"People come to theaters sometimes just for the popcorn. They don't even care what's playing," said Roles. He would know. During a free event at The Portage he once went through three 50-pound bags of Orville Redenbacher's® popcorn.
The Great Depression got popcorn into theaters but it was World War II that solidified its place. During the war, sugar rationing lead to the near extinction of soda and candy and Americans began eating three times more popcorn than they had before the war. Popcorn sales rose, but theaters still had to adjust to the war by modifying the way they prepared the snack.
Before World War II, theaters used coconut oil to pop popcorn. The majority of coconut oil was imported from the Philippines which, after the attack on Pearl Harbor was occupied by Japan. With imports from the Philippines to the United States cut off, Americans scrambled to find an alternative. After testing an array of unsuccessful substitutes like soybean oil and beef fat, peanut oil proved best. At The Portage and other theaters, peanut oil is still used to pop Orville Redenbacher's today.
World War II may have changed the country but it didn’t change the mindset of popcorn naysayers. In 1949, Oregon state senator Dean Walker actually attempted to ban the consumption of popcorn at movie theaters statewide. His reasoning for such a drastic measure—patrons who ate popcorn at movies were too noisy. According to Oregon based-newspaper The Eugene Register Guard, Walker went as far to claim that the measure was, “necessary in the interest of public welfare."
Walker’s bill never seriously threatened popcorn’s movie theater partnership but television did. Throughout the 1950s and 60s television made its way into nearly every American household. Movie attendance dropped and popcorn manufactures had to adapt.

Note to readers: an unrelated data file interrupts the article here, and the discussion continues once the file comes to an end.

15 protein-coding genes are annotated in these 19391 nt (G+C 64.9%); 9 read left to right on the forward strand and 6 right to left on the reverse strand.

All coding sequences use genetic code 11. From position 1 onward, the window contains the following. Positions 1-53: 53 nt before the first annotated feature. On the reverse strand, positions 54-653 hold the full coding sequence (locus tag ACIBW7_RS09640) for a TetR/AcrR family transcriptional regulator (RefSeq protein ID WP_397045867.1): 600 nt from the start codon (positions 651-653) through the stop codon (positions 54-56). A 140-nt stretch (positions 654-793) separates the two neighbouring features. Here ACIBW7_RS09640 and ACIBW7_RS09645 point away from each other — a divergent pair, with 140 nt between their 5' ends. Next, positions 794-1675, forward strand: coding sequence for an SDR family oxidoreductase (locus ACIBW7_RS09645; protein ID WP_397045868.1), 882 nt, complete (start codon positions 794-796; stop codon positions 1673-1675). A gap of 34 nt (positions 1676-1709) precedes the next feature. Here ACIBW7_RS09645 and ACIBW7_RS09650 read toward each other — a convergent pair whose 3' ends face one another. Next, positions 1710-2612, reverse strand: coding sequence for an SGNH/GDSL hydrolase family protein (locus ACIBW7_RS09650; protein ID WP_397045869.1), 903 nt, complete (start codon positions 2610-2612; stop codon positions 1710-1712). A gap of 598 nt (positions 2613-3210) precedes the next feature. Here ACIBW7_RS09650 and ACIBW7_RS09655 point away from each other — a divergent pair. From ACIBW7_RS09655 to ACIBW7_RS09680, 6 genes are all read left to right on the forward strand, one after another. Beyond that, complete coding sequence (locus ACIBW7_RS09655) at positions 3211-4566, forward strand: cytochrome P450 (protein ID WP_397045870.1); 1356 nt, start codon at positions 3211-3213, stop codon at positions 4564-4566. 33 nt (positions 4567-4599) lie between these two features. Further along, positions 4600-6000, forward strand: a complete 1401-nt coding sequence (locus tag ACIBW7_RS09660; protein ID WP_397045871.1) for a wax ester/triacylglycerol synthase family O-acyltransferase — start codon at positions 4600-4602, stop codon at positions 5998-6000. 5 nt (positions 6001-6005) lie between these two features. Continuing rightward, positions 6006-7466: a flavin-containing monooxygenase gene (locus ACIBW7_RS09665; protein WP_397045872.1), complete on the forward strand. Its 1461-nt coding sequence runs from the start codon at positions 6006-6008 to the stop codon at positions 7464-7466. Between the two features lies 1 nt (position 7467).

Through initiatives like sponsoring network television movie nights, popcorn manufacturers tried to get consumers to associate eating popcorn with watching movies at home. With limited popcorn types, this wasn’t always easy.
In the beginning of the television boom, you could only make two types of popcorn at home—standard kernels or Jiffy Pop’s stovetop popcorn. Act I®, the first commercial microwave popcorn, wasn’t introduced until 1981. A predecessor to Act II®, Act I was a frozen product sold in refrigerated vending machines.
Things began to change in 1965 when Orville Redenbacher and his business partner, Charles Bowman, perfected their innovative and unique popcorn hybrid. This popcorn not only tasted great but it was also lighter and fluffier than any other popcorn on the market. Unlike its competitors Orville’s popcorn left hardly any unpopped kernels, had minimal hulls, and achieved a 44:1 ratio in volume of popped to unpopped corn. To emphasis the premium quality of his popcorn, Orville packaged it in quart-sized glass containers and, in 1970, began to sell his gourmet popcorn kernels at Chicago’s Marshall Field’s department store. Now, consumers could really have a movie popcorn experience at home.
Today, Orville Redenbacher’s exclusive hybrid popcorn is still being popped. Since 1965, the brand has taken their kernels from the living room and into the movies, distributing 47 million pounds of popcorn to movie theaters on an annual basis. So, next time you’re at the movies, take a sniff around. Chances are you’ll smell the familiar scent of salt, butter, and Orville Redenbacher’s popcorn.